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Fourth graders to get ag machinery lesson
August 29, 2013 Jerry Purvis   

Read more by Jerry Purvis

Photo by Elizabeth Gross/Gering Citizen - FARM volunteers Dwight Vance, Tim Maxcy and Marvin Crom work on a Caterpillar 60 in preparation for the tractor parade during last year’s Harvest Festival at the museum. FARM is now part of Legacy of the Plains museum, which includes the former North Platte Valley Museum.

Fourth graders from schools around the area will learn about how farms used to operate when the Farm And Ranch Museum rolls out its annual FARM Hands on History Program.

FARM, now a part of the Legacy of the Plains Museums, will host the fourth graders on Sept. 4 and 5. Educational Service Unit #13 coordinates getting the schools involved. Some of the participants in the past have included Gering and Scottsbluff, Mitchell, Morrill, Minatare and Banner County. Over the two-day event, approximately 600 – 700 fourth graders attend.

Nancy Haney, FARM media coordinator, said some of the activities they will demonstrate include harnessing horses, how a block and tackle works, shelling and grinding corn and baling hay. The different types of power, from tractor power to horsepower will be demonstrated as well.

“All our volunteers will be pointing out the simple machines and how they work together,” Haney said. “It’s kind of a refresher course because kids learn about simple machines in third grade.”

She said the thank you notes received from the kids are “just fabulous.” The event helps get them familiar with the museum and many of them come back in a couple of weeks for the Harvest Festival.
“Today’s kids might not understand that 100 years ago, their family’s livelihood depended on them helping out on the farm,” Haney said. “Kids started out with simple tasks like gathering eggs and feeding the chickens, then took on more difficult tasks as they grew older.”

Once FARM Hands on History is finished, museum volunteers ready the grounds for the17th annual Harvest Festival on Sept. 21 – 22.
“Forage and livestock will be featured this year,” Haney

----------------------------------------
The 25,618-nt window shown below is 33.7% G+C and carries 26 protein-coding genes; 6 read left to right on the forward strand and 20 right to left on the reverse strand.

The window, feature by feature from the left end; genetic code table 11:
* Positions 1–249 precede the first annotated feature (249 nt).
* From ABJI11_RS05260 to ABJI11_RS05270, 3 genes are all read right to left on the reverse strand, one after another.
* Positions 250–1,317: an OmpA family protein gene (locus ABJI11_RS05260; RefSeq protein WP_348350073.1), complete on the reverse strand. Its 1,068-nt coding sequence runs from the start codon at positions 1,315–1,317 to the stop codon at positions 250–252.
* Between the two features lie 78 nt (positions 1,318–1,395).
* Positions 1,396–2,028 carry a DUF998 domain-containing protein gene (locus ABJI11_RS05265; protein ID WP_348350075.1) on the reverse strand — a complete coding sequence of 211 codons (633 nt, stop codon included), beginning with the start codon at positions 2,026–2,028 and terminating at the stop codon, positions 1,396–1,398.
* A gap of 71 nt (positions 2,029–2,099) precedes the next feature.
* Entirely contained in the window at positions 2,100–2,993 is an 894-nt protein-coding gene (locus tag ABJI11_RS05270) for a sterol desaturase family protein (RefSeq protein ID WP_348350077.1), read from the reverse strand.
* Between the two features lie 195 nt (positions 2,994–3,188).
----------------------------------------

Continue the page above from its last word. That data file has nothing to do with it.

said. “We’ll also have the regular demonstrations of corn shelling and grinding, baling, blacksmithing and a whole lot more.”

There will be food concessions available, a cowboy campfire with coffee, hayrack rides and many other activities, such as the ever popular horse and tractor parades. There will also be the dig-sack take home potato harvest. For the kids, there will be a hay bale fort, a pedal tractor track and a barrel train.

The Gering Kiwanis will host a pancake breakfast both days at 7 a.m. and there will be a church service on Sunday at 10 a.m.
Again this year during the Harvest Festival, the University of Nebraska Panhandle Research and Extension Center will have a number of educational displays and demonstrations.

Admission to the Harvest Festival is $3 and hours are 9 a.m. – 5 p.m. on Saturday and 10 a.m. – 4 p.m. on Sunday. For more information, call FARM at (308) 426-1989.

FARM is also conducting a gourd decorating event as a fundraiser for the museums. The public is invited to stop by the museum, pick out a gourd, creatively decorate it and return it by Oct. 18. The gourds will then be on display from Oct. 19 – Nov. 15. And on the 15th, the gourds will be auctioned with proceeds going to support the Legacy of the Plains Museums.

The museum is located west of Gering at 2930 Old Oregon Trail, on the road to Scotts Bluff National Monument.
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